FTC Rules TO Crack Down Commercial Surveillance

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Companies increasingly employ dark patterns or marketing to influence or coerce consumers into sharing personal information. FTC seeks to protect consumers by  incentivizing all companies to invest more consistently in compliant practices.

The US Federal Trade Commission recently announced exploring rules to crack down on harmful commercial surveillance and lax data security. These rules can potentially jeopardize survival tactics put together by global brands to thrive in the cookie-less era but can be a relief to internet users. 

The release issued by FTC stated that commercial surveillance is the business of collecting, analyzing, and profiting from information about people and further mentioned that mass surveillance has heightened the risks and stakes of data breaches, deception, manipulation, and other abuses. People can submit their suggestions 60 days from the publication of this notice. 

The FTC’s Advance Notice of Proposed Rulemaking seeks public comment on the harms of commercial surveillance and whether new rules are needed to protect people’s privacy and information.

“Firms now collect personal data on individuals at a massive scale and in a stunning array of contexts,” said FTC Chair Lina M. Khan.

 “The growing digitization of our economy—coupled with business models that can incentivize endless hoovering up of sensitive user data and a vast expansion of how this data is used—means that potentially unlawful practices may be prevalent,” said Khan. “Our goal today is to build a robust public record to inform whether the FTC should issue rules to address commercial surveillance and data security practices and what those rules should look like,” she added. 

Commercial Surveillance

FTC shared that the business of commercial surveillance can incentivize companies to collect vast troves of consumer information, only a tiny fraction of which consumers proactively share. Companies reportedly watch Internet users – every aspect of their online activity, their family and friend networks, browsing and purchase histories, location and physical movements, and a wide range of other personal details.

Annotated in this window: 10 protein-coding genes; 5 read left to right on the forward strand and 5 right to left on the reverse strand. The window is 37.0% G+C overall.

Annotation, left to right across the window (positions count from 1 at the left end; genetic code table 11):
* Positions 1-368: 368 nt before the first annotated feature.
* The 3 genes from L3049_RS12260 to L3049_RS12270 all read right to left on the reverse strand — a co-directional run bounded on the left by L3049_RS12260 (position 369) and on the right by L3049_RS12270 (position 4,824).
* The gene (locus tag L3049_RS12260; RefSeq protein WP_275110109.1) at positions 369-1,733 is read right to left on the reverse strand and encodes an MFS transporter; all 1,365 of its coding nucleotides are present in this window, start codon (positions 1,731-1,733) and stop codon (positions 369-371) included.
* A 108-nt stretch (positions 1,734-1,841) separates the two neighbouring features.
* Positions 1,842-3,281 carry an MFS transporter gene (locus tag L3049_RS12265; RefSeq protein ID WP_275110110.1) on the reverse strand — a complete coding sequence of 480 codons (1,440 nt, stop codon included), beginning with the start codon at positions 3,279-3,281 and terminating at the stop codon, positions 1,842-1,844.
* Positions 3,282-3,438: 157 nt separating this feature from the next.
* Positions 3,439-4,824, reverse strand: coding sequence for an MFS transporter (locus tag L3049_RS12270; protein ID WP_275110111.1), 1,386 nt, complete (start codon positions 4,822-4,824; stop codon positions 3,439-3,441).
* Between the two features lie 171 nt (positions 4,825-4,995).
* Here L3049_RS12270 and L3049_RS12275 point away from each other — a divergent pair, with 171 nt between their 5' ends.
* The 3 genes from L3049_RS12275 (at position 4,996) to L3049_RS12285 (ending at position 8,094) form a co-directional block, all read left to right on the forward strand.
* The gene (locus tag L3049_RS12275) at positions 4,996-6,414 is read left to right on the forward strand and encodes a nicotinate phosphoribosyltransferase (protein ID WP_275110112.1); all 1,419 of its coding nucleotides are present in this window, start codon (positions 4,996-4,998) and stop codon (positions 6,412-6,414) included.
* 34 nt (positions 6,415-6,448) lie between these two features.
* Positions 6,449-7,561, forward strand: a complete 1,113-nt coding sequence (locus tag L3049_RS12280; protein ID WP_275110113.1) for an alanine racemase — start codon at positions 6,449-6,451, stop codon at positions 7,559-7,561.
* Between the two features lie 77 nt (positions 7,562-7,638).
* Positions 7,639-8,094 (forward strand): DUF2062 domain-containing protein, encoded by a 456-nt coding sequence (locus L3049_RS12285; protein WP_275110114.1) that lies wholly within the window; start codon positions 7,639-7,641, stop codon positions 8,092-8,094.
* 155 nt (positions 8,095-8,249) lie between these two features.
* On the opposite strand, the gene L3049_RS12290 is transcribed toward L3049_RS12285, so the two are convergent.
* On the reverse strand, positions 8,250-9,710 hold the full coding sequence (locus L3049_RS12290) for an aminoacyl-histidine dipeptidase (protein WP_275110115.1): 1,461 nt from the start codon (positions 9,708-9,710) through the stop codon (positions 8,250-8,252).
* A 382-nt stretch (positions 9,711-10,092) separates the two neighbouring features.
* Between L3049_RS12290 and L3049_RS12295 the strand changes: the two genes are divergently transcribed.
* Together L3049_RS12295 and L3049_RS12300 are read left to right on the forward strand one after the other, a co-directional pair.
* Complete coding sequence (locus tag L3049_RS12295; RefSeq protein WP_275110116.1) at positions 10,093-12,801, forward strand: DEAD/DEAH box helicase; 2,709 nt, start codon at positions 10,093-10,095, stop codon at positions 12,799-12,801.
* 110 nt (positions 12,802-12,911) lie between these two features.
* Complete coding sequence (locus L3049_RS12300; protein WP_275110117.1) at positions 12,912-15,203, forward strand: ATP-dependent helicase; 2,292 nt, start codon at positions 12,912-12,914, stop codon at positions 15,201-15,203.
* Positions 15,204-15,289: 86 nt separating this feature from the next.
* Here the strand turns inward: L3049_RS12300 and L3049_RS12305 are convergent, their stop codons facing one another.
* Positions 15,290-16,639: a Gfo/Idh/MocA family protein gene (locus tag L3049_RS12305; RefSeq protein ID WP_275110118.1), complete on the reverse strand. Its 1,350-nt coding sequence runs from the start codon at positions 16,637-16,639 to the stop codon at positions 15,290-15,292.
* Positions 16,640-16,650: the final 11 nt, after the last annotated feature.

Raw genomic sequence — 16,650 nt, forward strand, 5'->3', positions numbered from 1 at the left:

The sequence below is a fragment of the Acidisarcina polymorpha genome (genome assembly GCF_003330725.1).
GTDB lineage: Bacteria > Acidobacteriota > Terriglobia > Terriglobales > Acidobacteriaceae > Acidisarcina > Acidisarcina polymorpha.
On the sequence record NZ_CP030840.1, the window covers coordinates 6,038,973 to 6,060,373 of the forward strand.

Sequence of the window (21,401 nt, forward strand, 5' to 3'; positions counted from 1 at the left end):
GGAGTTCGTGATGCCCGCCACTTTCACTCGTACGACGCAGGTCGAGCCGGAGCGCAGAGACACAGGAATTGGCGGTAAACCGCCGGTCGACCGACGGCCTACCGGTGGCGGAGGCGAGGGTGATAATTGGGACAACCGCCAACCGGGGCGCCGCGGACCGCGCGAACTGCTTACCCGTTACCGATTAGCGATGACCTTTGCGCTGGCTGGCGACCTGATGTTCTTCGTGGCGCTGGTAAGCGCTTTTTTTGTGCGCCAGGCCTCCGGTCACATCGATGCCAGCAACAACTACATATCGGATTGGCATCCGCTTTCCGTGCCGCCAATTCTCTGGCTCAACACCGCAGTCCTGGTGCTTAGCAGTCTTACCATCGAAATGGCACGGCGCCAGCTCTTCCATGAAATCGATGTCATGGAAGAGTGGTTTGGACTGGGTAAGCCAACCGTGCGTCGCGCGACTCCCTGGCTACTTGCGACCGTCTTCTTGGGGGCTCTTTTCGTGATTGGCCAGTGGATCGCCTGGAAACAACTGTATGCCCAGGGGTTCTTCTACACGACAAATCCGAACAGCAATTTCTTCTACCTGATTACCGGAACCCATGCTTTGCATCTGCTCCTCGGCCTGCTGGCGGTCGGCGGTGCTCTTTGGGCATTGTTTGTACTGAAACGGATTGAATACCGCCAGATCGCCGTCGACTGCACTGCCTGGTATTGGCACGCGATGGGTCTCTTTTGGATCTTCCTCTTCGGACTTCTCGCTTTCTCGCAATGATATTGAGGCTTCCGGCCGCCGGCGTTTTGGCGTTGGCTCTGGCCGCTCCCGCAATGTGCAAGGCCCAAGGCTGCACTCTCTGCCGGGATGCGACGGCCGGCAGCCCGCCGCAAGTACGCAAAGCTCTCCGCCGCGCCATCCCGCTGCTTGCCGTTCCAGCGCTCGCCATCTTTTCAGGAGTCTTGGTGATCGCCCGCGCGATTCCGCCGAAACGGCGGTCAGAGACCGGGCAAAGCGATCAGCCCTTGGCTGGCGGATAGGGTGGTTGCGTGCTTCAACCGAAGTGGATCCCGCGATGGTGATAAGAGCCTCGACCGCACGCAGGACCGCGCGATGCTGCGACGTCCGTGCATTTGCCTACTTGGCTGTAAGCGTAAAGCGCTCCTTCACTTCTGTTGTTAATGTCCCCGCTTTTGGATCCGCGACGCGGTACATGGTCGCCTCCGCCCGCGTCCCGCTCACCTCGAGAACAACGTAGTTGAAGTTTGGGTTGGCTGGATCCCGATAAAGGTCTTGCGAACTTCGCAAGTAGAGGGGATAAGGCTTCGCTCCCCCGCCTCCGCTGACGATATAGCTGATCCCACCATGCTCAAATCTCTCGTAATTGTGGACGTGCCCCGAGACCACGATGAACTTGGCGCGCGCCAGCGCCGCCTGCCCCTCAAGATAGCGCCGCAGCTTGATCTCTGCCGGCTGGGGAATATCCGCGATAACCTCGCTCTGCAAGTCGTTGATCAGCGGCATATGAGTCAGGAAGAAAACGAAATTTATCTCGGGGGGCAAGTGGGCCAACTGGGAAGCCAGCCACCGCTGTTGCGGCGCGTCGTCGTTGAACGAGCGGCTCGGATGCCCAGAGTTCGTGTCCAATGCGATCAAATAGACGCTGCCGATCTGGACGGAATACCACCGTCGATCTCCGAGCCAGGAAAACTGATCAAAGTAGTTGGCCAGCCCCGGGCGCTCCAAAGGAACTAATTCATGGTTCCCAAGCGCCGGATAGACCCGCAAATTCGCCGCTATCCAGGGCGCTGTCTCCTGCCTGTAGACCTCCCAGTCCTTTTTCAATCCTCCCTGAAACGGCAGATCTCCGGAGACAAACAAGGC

Companies use algorithms and automated systems to analyze the information they collect. And they make money by selling information through the massive, opaque market for consumer data, using it to place behavioral ads, or leveraging it to sell more products.  

The Rule-Making Process

The FTC is seeking comment on various concerns about commercial surveillance practices. For example, some companies fail to adequately secure the vast troves of consumer data they collect, putting that information at risk to hackers and data thieves. Evidence shows that some surveillance-based services may be addictive to children and lead to various mental health and social harms.

Hiccups in Automated Personal Data Analysis

The automated systems analyze data companies collect, and research suggests that these algorithms are prone to errors, bias, and inaccuracy. As a result, commercial surveillance practices may discriminate against consumers based on legally protected characteristics like race, gender, religion, and age, harming their ability to obtain housing, credit, employment, or other critical needs.

Other concerns stem from how companies make commercial surveillance challenging to avoid. Some companies require people to sign up for surveillance as a condition for service. Consumers who do not wish to share their personal information with other parties may be denied service or required to pay a premium to keep their personal information private. After consumers sign up, companies may change their privacy to allow for more expansive surveillance. Companies increasingly employ dark patterns or marketing to influence or coerce consumers into sharing personal information. 

In the last two decades, the FTC has used its existing authority under the FTC Act to bring hundreds of enforcement actions against companies for privacy and data security violations. These include sharing health-related data with third parties, collecting and sharing sensitive television viewing data for targeted advertising, and failing to implement reasonable security measures to protect sensitive personal data such as Social Security numbers.

Pros and cos

The FTC lacks the authority to seek financial penalties for initial violations of the FTC Act. There is a need for rules establishing precise privacy and data security requirements, which will give the Commission the authority to seek financial penalties for first-time violations. It could incentivize all companies to invest more consistently in compliant practices.